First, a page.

Missouri State University
Springfield - 91.1
Branson - 90.5
West Plains - 90.3
Mountain Grove - 88.7
Joplin - 98.9
Neosho - 103.7
Share |

It look's like you don't have Adobe Flash Player installed. Get it now.

Perspectives from a Soldier Preparing for Deployment: John Martin


More than 150 people helped send off 5 members of the 935th Aviation Support Battalion at a deployment ceremony this afternoon in Springfield. The soldiers are members of the Missouri National Guard...They'll leave next week for Fort Hood, Texas where they'll join the 36th combat aviation brigade and head to Iraq in July. Here are the thoughts of one soldier from the 935th Aviation Support Battalion as he prepares for this deployment...It will be his first to Iraq.

Shelton: More than 150 people helped send off 5 members of the 935th Aviation Support Battalion at a deployment ceremony this afternoon in Springfield. The soldiers are members of the Missouri National Guard...They'll leave next week for Fort Hood, Texas where they'll join the 36th combat aviation brigade and head to Iraq in July. Here are the thoughts of one soldier from the 935th Aviation Support Battalion as he prepares for this deployment...It will be his first to Iraq.

Martin: I'm John Martin, E-4 Specialist. I specialize in aviation supply. I'll be working as a supply clerk in ordering parts for the maintenance department. I grew up in Springfield. I graduated in 92 from Glendale. This is my second year in the National Guard. I was active duty in the Navy Reserves and then I changed over for some actions. I've been wanting to for a long time. I'm 31 and I've always been the type of person who wanted to experience as much as I could and the life I have. This is an opportunity to do what I've been trained to do and be able to experience places I've never been. There's some serious history in the Middle East, beyond what we're doing there and to help people. I have four children so it's a big deal to me to be part of something that's doing something for the children in that area.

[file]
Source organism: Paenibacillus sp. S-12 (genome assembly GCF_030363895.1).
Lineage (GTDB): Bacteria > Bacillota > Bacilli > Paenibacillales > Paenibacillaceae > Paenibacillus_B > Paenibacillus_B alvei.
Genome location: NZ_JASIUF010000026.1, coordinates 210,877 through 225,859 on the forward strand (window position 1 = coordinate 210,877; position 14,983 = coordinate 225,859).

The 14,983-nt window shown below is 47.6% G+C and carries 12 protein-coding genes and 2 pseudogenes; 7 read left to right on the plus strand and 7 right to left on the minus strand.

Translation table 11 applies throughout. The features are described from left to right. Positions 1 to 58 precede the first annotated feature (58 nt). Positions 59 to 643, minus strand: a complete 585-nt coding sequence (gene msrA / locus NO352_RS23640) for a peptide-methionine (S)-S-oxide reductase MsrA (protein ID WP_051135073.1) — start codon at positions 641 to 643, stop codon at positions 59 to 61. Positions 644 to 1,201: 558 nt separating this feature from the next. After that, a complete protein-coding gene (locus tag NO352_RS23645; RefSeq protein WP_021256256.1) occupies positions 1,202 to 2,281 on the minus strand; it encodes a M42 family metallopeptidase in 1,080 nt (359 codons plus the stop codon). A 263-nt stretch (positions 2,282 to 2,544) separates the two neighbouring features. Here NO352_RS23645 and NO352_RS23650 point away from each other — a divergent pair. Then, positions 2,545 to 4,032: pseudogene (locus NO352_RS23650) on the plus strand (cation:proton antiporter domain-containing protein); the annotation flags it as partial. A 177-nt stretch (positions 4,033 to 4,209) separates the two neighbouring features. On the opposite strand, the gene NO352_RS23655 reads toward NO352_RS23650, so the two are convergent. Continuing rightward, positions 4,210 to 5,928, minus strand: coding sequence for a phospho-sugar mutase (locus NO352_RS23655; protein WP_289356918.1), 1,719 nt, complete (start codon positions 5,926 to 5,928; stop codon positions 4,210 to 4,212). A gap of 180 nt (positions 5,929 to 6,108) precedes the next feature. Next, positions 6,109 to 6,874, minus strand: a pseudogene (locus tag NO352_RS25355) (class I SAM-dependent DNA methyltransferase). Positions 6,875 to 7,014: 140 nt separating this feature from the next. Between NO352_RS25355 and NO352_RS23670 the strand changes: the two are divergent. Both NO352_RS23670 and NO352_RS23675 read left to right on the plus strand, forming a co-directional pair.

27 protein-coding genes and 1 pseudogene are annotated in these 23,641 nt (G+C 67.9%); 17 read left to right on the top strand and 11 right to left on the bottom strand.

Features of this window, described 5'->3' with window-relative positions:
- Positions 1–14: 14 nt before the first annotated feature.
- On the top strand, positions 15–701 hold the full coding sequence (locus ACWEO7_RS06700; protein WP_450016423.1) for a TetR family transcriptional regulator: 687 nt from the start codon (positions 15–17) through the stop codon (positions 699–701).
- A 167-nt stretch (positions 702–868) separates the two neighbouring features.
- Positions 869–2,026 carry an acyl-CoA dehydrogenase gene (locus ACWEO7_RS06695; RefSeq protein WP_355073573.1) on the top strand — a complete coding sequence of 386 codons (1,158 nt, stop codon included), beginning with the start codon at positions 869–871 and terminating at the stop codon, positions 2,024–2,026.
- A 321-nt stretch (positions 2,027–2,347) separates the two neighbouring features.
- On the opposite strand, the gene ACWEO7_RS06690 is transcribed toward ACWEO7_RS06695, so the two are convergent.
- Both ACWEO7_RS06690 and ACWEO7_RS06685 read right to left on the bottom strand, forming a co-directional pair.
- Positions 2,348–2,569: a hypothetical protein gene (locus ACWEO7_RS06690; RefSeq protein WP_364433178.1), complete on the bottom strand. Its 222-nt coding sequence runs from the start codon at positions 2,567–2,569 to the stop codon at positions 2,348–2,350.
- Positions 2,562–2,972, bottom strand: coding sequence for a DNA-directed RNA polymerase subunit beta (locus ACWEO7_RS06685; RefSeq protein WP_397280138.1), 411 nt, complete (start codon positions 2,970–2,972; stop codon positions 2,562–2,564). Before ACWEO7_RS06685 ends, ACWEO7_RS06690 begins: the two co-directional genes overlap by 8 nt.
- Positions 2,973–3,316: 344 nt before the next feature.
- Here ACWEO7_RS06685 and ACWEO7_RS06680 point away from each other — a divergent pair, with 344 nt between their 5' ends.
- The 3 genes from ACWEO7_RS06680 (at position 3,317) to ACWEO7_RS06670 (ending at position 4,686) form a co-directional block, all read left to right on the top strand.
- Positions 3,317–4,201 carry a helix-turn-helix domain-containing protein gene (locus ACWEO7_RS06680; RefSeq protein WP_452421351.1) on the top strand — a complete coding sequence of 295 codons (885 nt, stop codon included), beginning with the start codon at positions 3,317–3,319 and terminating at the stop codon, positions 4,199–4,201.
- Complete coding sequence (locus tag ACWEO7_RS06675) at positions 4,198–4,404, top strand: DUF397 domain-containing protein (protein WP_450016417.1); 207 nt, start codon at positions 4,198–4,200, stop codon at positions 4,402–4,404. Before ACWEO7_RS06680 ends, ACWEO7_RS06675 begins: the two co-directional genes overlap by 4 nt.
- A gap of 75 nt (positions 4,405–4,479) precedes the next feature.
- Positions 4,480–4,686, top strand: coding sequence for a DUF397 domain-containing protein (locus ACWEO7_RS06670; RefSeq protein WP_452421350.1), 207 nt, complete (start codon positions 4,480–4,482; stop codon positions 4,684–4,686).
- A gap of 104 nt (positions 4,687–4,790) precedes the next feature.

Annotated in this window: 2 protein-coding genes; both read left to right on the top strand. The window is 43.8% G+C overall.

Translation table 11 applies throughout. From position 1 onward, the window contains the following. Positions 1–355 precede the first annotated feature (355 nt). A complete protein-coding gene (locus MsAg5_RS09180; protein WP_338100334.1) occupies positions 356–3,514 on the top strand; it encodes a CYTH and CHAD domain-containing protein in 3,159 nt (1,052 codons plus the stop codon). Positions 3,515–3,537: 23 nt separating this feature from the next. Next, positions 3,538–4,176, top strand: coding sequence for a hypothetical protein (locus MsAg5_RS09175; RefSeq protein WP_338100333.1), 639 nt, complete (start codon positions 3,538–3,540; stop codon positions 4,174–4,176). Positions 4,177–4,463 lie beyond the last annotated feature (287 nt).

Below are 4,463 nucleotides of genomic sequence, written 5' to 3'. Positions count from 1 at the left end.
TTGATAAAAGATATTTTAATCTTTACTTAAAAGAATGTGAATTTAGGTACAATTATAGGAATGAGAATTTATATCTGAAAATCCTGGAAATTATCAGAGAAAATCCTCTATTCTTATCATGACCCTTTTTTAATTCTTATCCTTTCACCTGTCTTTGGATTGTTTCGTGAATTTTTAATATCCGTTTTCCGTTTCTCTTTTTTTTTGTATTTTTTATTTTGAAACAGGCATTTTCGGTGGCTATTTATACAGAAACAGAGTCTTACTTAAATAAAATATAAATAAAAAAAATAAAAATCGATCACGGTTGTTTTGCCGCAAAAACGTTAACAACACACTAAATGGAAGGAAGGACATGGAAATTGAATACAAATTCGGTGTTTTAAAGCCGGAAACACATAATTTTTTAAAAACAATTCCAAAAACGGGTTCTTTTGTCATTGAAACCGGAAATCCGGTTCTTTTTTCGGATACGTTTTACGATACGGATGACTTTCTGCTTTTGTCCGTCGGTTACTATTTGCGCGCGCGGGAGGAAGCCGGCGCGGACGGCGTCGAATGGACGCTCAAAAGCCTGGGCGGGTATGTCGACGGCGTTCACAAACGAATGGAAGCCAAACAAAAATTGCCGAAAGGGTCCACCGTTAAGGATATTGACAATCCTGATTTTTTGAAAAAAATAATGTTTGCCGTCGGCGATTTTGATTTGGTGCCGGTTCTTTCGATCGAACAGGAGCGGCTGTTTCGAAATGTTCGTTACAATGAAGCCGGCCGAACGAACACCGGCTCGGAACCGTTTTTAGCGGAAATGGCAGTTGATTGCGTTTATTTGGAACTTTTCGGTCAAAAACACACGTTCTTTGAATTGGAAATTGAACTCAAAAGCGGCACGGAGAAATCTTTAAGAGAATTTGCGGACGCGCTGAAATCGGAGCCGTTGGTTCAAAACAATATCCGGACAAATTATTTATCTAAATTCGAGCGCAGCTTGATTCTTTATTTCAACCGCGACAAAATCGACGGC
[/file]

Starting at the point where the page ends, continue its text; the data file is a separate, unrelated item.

Shelton: And speaking of children, Specialist Martin will be leaving behind his wife and four children...

Martin: My oldest is 12. My son's 10 and then I've got two more girls that are six and four. So I've got three girls and one boy.

Shelton: Leaving his children is what makes this mission particular challenging for Specialist Martin

Martin: That's the difficult part. The amazing thing now that's different from when I was active Navy is the way there's communication avenues that weren't available in 1993. Email...There was only a landsat phone we could use or telegram. Now, there's so many ways to get in touch with people at home. They've done as much as they can without actually have a physical person here. They'll be able to see me cause I'm bringing a cam with me. I'll be able to see them. My wife's got the digital camera. We're hoping to keep in touch daily. My two oldest are more apprehensive about it. My six year old came to the conclusion last night that I was going to be gone and she didn't appreciate that too much. My oldest...It's a big deal to her...she's getting to be a teenager. I'll miss some birthdays so there's some apprehension there. But they're proud that their dad is a soldier and that he's doing his duty. They're really into it. My son is definitely into it. It's pretty cool. He's excited.

Shelton: With reports of insurgent attacks on U-S soldiers, John Martin says he's not nervous but will remain aware at all times.

Martin: You always have to stay aware of what's going on around you. From what I've heard from other people who have gone, it's not something you can take lightly...you always have to be conscious of where you're at and who you're with. You really rely on your fellow soldiers to watch your back and your job is to watch their back. There's a real comraderie that's built between everybody that goes. When you get back, they're inseparable. You have built some great friendships from having to rely on each other.

Shelton: For those who wish to show their support for the troops, Martin says he urges the public to take care of the families who have loved ones serving overseas.

Martin: If you know you have a neighbor that might be the wife or spouse of a national guard person, drop by and see if they need help, especially ones with children. There are a lot of times when wives or husbands are thrust into a situation where now they're the only parent. You've got four kids in my case that can just drive them nuts. Whatever you can do to help...a lot of it is being more concerned about the people we leave behind than ourselves...

Shelton: Again, the was Specialist John Martin, a National Guard soldier from Springfield whose battalion is headed to Texas next week and to Iraq in July.